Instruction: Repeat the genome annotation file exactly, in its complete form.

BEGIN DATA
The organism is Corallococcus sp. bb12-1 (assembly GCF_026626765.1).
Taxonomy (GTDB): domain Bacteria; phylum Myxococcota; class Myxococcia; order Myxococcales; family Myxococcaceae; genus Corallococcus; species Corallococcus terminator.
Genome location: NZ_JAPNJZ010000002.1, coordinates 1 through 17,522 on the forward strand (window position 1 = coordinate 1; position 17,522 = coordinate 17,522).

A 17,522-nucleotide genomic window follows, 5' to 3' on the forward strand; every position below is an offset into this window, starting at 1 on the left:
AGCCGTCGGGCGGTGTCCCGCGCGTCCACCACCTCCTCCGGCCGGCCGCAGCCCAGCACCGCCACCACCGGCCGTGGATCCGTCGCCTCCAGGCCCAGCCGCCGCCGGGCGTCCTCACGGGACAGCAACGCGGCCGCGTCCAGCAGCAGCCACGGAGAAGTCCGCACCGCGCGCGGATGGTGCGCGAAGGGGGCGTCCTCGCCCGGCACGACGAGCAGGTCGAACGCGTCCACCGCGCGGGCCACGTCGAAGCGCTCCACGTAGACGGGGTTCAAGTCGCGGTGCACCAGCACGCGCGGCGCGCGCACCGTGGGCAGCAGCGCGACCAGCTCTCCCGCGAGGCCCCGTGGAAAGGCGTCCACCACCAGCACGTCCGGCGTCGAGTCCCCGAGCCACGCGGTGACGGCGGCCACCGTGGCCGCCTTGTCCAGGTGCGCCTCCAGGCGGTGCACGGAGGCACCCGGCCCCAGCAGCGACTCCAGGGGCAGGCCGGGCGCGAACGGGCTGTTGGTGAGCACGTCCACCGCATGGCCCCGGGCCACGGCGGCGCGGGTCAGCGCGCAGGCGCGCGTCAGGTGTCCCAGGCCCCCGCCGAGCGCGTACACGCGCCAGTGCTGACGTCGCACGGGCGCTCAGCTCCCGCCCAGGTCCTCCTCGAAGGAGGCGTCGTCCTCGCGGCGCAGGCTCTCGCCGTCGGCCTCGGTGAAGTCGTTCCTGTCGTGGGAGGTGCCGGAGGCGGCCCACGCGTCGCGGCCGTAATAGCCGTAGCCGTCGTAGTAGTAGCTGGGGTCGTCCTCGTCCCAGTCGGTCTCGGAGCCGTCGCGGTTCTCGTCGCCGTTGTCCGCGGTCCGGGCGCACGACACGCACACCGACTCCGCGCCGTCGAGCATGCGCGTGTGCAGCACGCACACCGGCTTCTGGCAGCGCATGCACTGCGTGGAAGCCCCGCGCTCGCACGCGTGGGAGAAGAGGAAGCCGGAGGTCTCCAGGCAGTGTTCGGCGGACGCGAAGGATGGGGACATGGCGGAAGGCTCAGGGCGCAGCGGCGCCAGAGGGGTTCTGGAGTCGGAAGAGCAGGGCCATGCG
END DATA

The organism is Corallococcus sp. bb12-1 (assembly GCF_026626765.1).
Taxonomy (GTDB): domain Bacteria; phylum Myxococcota; class Myxococcia; order Myxococcales; family Myxococcaceae; genus Corallococcus; species Corallococcus terminator.
Genome location: NZ_JAPNJZ010000002.1, coordinates 1 through 17,522 on the forward strand (window position 1 = coordinate 1; position 17,522 = coordinate 17,522).

A 17,522-nucleotide genomic window follows, 5' to 3' on the forward strand; every position below is an offset into this window, starting at 1 on the left:
AGCCGTCGGGCGGTGTCCCGCGCGTCCACCACCTCCTCCGGCCGGCCGCAGCCCAGCACCGCCACCACCGGCCGTGGATCCGTCGCCTCCAGGCCCAGCCGCCGCCGGGCGTCCTCACGGGACAGCAACGCGGCCGCGTCCAGCAGCAGCCACGGAGAAGTCCGCACCGCGCGCGGATGGTGCGCGAAGGGGGCGTCCTCGCCCGGCACGACGAGCAGGTCGAACGCGTCCACCGCGCGGGCCACGTCGAAGCGCTCCACGTAGACGGGGTTCAAGTCGCGGTGCACCAGCACGCGCGGCGCGCGCACCGTGGGCAGCAGCGCGACCAGCTCTCCCGCGAGGCCCCGTGGAAAGGCGTCCACCACCAGCACGTCCGGCGTCGAGTCCCCGAGCCACGCGGTGACGGCGGCCACCGTGGCCGCCTTGTCCAGGTGCGCCTCCAGGCGGTGCACGGAGGCACCCGGCCCCAGCAGCGACTCCAGGGGCAGGCCGGGCGCGAACGGGCTGTTGGTGAGCACGTCCACCGCATGGCCCCGGGCCACGGCGGCGCGGGTCAGCGCGCAGGCGCGCGTCAGGTGTCCCAGGCCCCCGCCGAGCGCGTACACGCGCCAGTGCTGACGTCGCACGGGCGCTCAGCTCCCGCCCAGGTCCTCCTCGAAGGAGGCGTCGTCCTCGCGGCGCAGGCTCTCGCCGTCGGCCTCGGTGAAGTCGTTCCTGTCGTGGGAGGTGCCGGAGGCGGCCCACGCGTCGCGGCCGTAATAGCCGTAGCCGTCGTAGTAGTAGCTGGGGTCGTCCTCGTCCCAGTCGGTCTCGGAGCCGTCGCGGTTCTCGTCGCCGTTGTCCGCGGTCCGGGCGCACGACACGCACACCGACTCCGCGCCGTCGAGCATGCGCGTGTGCAGCACGCACACCGGCTTCTGGCAGCGCATGCACTGCGTGGAAGCCCCGCGCTCGCACGCGTGGGAGAAGAGGAAGCCGGAGGTCTCCAGGCAGTGTTCGGCGGACGCGAAGGATGGGGACATGGCGGAAGGCTCAGGGCGCAGCGGCGCCAGAGGGGTTCTGGAGTCGGAAGAGCAGGGCCATGCG